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Some effects of nutrition and management on the fertility of dairy cattle
  1. DA Whitaker,
  2. EJ Smith,
  3. GO da Rosa and
  4. JM Kelly
  1. Department of Veterinary Clinical Studies, University of Edinburgh, Roslin, Midlothian.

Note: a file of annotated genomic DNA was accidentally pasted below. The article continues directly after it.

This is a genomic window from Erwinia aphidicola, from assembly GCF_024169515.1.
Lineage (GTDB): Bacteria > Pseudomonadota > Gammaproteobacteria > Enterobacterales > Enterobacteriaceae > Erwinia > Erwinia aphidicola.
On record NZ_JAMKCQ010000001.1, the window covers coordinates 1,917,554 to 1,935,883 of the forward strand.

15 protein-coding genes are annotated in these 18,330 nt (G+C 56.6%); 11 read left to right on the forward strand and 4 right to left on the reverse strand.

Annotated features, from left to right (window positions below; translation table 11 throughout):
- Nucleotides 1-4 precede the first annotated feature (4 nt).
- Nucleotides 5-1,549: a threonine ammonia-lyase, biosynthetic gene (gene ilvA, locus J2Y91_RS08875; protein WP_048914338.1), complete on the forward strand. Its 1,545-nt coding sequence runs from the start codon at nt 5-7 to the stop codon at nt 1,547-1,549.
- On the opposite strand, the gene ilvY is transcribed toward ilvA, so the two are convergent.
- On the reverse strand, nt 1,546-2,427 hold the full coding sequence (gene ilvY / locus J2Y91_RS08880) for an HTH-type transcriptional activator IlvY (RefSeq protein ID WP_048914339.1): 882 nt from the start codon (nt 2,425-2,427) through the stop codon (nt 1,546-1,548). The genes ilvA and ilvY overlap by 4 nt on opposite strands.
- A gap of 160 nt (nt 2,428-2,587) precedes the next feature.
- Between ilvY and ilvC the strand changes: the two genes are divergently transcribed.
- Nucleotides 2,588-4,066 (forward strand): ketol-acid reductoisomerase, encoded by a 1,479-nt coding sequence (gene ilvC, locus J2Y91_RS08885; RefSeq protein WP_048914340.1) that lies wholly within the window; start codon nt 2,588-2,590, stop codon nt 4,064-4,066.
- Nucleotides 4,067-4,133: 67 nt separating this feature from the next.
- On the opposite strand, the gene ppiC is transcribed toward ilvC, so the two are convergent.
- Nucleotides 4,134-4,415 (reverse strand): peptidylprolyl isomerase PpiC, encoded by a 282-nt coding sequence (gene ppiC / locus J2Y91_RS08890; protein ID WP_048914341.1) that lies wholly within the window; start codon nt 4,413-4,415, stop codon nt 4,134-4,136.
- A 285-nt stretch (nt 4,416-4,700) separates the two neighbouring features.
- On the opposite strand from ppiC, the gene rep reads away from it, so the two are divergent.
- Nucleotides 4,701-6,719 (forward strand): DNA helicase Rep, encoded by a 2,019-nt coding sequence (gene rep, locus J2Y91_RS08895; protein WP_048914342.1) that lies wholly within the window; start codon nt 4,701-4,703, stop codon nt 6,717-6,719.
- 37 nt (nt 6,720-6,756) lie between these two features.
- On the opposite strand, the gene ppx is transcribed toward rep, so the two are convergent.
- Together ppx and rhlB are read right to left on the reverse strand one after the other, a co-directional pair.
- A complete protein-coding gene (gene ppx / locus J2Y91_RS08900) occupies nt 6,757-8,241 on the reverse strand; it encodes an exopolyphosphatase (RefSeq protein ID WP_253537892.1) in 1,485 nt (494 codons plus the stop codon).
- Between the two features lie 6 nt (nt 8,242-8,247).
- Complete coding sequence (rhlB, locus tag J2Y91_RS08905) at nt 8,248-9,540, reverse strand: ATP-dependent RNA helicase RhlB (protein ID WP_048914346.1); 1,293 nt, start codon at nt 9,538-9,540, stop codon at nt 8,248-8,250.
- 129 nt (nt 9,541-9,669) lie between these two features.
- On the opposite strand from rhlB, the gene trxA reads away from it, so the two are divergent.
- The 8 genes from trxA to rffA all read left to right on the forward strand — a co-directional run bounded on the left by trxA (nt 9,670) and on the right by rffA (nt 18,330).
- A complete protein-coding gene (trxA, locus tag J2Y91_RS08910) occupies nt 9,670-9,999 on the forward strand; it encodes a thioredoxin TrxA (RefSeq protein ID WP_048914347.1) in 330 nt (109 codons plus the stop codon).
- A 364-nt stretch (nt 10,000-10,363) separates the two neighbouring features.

When 24 cows were classified according to whether they had a better or worse energy status (defined as a plasma beta-hydroxybutyrate level below or above 15 mg/100 ml and a plasma glucose level above or below 55 mg/100 ml) the median interval between calving and the onset of cyclicity was shorter and conception rates were better for the cows with a better energy status at seven and 14 days after calving. This was not repeated when the cows' energy status was assessed as better at either 21 days after calving or at the time of service. In the same group of cows there was a positive correlation between the loss of condition score in early lactation and beta-hydroxybutyrate levels. In a further trial 15 cows fed a silage-based diet during the dry period had better conception rates and greater luteinising hormone responses to buserelin than 14 cows fed a straw-based diet. The straw-fed cows lost more weight before calving and had significantly higher non-esterified fatty acid levels. After calving both groups of cows were fed the same diet but the cows fed straw in the dry period produced less milk and lost less weight than the cows fed silage. Dry cow nutrition affected subsequent fertility and production. The non-esterified fatty acid level in the last week or two of pregnancy is suggested as a practical indication of the level of dry cow nutrition and its probable effect on productivity. No relationships were observed between plasma urea concentrations and the fertility of the cows.

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